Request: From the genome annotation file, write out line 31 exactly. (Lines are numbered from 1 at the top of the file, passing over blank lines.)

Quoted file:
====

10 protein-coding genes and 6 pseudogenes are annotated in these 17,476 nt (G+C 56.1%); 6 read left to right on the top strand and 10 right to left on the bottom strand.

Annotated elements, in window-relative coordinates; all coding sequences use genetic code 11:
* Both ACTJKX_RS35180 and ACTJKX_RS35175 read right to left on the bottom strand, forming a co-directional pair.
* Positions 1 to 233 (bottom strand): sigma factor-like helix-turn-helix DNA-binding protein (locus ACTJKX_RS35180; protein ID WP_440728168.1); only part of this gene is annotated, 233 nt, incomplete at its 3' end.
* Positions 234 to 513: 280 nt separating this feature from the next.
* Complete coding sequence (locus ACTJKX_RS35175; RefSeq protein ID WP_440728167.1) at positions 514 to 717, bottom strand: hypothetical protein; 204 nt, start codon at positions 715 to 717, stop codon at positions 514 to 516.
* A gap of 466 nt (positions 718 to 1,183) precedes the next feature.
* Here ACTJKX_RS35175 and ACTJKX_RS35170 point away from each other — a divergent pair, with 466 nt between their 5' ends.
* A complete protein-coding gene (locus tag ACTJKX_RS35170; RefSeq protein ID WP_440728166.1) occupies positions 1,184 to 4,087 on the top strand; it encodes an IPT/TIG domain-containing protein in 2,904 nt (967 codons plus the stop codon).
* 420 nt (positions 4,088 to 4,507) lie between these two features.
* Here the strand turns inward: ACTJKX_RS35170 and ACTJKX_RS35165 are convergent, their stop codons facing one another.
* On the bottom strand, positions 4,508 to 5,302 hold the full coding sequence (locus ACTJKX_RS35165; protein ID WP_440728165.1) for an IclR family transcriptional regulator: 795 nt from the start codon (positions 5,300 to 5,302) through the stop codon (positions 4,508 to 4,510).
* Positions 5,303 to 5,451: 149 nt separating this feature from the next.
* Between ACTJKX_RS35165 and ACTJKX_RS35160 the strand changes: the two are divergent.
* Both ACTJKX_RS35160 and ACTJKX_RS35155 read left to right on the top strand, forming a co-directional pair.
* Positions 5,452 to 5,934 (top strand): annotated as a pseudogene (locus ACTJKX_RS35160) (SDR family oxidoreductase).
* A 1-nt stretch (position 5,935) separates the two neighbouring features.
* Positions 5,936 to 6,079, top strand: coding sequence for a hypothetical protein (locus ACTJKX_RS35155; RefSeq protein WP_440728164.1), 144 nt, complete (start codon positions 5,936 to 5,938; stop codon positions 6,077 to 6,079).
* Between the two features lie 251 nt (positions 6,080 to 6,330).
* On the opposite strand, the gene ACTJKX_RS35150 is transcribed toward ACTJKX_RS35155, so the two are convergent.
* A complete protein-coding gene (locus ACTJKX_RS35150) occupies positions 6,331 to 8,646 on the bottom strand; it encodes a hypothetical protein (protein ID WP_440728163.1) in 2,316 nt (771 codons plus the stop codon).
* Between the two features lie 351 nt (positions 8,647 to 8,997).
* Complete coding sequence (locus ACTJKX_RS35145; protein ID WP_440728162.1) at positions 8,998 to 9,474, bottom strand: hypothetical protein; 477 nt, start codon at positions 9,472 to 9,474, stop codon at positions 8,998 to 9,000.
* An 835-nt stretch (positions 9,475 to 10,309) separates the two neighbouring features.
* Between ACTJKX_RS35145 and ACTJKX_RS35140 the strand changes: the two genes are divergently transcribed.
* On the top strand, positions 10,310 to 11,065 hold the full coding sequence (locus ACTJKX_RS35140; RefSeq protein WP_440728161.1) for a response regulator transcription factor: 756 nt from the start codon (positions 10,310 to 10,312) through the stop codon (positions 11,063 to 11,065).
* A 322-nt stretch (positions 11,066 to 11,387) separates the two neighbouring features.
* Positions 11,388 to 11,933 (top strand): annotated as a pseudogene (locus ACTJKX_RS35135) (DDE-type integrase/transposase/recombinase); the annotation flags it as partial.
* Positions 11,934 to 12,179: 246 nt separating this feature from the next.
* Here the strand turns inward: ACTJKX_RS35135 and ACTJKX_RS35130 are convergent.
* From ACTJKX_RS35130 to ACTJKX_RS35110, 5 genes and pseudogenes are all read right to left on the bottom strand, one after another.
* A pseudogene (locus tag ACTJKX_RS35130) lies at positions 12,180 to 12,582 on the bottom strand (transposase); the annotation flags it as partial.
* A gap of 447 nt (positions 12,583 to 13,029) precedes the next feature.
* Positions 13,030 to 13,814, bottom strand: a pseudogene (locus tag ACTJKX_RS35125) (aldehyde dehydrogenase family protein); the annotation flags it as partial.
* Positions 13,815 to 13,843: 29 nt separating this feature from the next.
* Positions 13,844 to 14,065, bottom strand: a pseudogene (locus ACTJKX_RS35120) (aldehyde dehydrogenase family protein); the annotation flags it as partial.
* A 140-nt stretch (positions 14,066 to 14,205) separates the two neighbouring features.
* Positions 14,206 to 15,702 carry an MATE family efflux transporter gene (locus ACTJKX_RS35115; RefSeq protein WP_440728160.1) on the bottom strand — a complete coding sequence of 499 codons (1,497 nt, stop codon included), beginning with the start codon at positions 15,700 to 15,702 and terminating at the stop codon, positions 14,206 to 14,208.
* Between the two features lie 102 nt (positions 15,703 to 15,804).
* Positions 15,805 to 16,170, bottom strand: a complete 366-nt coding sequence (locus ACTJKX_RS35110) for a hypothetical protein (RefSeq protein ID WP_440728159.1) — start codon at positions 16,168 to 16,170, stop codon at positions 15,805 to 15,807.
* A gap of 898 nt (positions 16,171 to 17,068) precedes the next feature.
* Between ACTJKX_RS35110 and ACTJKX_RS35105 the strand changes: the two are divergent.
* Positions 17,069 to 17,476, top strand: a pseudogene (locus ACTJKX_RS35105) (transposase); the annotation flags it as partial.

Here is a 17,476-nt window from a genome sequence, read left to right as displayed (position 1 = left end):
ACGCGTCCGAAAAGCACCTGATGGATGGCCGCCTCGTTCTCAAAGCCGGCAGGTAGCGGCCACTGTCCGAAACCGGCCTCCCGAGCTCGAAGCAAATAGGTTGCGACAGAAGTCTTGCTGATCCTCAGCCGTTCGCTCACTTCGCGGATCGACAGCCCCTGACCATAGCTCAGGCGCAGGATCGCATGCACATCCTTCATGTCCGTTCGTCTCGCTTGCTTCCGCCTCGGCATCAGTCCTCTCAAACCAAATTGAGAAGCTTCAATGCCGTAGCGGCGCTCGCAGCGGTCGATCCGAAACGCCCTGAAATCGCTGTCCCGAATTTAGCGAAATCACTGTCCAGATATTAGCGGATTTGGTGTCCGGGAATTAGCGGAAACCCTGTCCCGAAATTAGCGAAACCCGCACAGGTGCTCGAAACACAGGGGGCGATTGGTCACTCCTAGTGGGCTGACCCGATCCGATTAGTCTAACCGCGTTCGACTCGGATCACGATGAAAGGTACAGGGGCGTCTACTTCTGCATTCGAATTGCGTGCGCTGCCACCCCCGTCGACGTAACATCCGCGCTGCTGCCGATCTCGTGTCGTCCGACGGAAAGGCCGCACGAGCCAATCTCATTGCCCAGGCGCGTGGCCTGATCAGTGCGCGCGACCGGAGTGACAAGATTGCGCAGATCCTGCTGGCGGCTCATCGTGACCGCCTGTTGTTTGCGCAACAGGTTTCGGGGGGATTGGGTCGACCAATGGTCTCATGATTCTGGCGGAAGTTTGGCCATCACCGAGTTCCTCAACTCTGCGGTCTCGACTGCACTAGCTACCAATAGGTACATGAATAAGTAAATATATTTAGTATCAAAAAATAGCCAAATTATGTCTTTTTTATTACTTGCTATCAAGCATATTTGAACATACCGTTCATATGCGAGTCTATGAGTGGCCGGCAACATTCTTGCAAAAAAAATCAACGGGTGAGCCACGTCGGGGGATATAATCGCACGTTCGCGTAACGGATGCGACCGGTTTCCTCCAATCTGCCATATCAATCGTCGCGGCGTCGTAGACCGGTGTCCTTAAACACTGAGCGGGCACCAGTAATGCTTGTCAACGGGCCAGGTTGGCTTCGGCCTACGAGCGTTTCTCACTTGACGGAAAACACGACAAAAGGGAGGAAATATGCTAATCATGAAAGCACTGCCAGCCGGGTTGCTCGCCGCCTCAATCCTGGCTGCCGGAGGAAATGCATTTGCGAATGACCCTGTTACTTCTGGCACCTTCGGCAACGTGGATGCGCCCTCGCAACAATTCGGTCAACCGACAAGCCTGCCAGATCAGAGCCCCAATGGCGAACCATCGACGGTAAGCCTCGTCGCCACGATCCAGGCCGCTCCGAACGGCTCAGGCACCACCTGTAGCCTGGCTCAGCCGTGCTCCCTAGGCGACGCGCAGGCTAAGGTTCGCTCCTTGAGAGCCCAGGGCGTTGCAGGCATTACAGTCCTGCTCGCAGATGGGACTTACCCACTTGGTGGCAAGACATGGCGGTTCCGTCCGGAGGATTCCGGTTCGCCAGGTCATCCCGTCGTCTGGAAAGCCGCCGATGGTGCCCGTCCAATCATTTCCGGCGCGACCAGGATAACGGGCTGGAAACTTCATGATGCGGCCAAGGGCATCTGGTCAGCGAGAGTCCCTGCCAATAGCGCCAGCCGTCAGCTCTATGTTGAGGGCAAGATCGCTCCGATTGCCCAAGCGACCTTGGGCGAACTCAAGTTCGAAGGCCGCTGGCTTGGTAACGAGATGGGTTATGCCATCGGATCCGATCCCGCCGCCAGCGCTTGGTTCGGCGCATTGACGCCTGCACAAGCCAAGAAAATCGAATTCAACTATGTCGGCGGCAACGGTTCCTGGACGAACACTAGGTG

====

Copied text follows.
* From ACTJKX_RS35130 to ACTJKX_RS35110, 5 genes and pseudogenes are all read right to left on the bottom strand, one after another.